For more than five decades, defense attorney Peter T. Affatato was a fixture in the state Supreme Court in Mineola. Until well into his 80s, he could be seen regularly in the hallways of the building, a yellow legal pad his only accompaniment.
Affatato garnered such high respect from his colleagues and court personnel that he earned the nickname “dean of the trial lawyers.” A painting of him has adorned a wall of the attorneys’ lounge in the courthouse for two decades. Until recently, it was the only portrait in the room.
“He was such a prominent, powerful presence here,” said Daniel Bagnuola, director of the state Supreme Court’s Office of Community Relations and a friend of Affatato. “Physically he wasn’t a big man, but he was a giant here. Everyone knew him.”
Affatato, a longtime Massapequa Park resident, died of complications of heart disease on Aug. 31 in a nursing facility in Daytona Beach, Florida. He was 92.
Born and reared in Brooklyn, Affatato went on to attend St. John’s University, first studying accounting before pursuing law and earning his juris doctor degree in 1949.
He interrupted his college years during World War II to serve in what would become the Air Force and was stationed in New Guinea and the Philippines . After returning to school and graduating, he was recalled to active duty during the Korean War, leaving the service with the rank of captain.
Affatato and his wife, Irene, whom he met in college and married in 1948, moved first to Astoria, Queens, next to Plainedge in 1953, and then to Massapequa Park in 1968, raising two daughters along the way.
He opened a private practice in Hicksville, and in those early years he was the neighborhood lawyer, offering his services free of charge, said daughter Irene Burkhard of Becket, Massachusetts.
Affatato was big-hearted at home as well. Each year on Valentine’s Day, he gave gifts not only to his wife but also to his daughters. When Burkhard mentioned she wanted a chess set, he immediately ran out and got one for her. On weekends, they would play catch in front of their home.
“He was the most generous person, both with his time and his money,” she said.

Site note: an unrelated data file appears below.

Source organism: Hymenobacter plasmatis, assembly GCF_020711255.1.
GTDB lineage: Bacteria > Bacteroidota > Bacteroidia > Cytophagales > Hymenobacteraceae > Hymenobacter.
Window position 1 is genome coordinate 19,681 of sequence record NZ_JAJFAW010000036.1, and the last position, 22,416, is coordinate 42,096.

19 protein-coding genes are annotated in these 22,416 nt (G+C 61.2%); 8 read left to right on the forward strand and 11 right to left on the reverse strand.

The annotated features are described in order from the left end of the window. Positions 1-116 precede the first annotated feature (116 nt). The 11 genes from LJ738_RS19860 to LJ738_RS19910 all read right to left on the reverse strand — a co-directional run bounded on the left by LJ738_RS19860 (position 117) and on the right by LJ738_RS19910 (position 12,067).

Affatato served as president of the Nassau County Bar Association from 1985 to 1986 and was made a fellow of the American College of Trial Lawyers in 1977.
He was appointed to the grievance committee for the 10th Judicial District, which dealt with grievances against attorneys. He also was appointed to the committee on character and fitness for the Second Department of the Appellate Division of state Supreme Court. Affatato spent decades on the committee, which interviews applicants for the bar.
“He played a big role with every young lawyer in this county,” said longtime friend and fellow attorney Christopher McGrath, who called Affatato a mentor.
“Early on, he said to me, ‘You only have one reputation and you should never do anything to tarnish that reputation,’ ” McGrath said. “He said, ‘If anyone ever tells you to do something wrong, you don’t do it, no matter what the consequences.’ ” It’s advice McGrath passes on to young lawyers today.
In 1994, Affatato was honored with the county bar association’s most prestigious award, the Distinguished Service Medallion. In 2004, McGrath started the Peter T. Affatato Court Employee of the Year Award, which honors court personnel.
He was a founder in 1954 of the Benevolent and Protective Order of Elks, Lodge 1931, in Levittown and went on to become president of the New York State Elks Association in 1965. He was unanimously elected national president of the organization in 1986.
In addition, Affatato served for 14 years on the Island Trees school district’s board of education, including a stint as president. He briefly served as chairman of the board of trustees of Briarcliffe College.
In his little spare time, Affatato loved baseball, musical comedies, boating on the Great South Bay and reading mysteries, Burkhard said.
In addition to Burkhard, he is survived by his wife, Irene, and daughter Anne Affatato, both of Vero Beach, Florida; brother Michael Affatato of Ormond Beach, Florida; and several nieces and nephews, including Joseph Quinto of Massapequa.
Burial was in Cape Canaveral National Cemetery in Mims, Florida.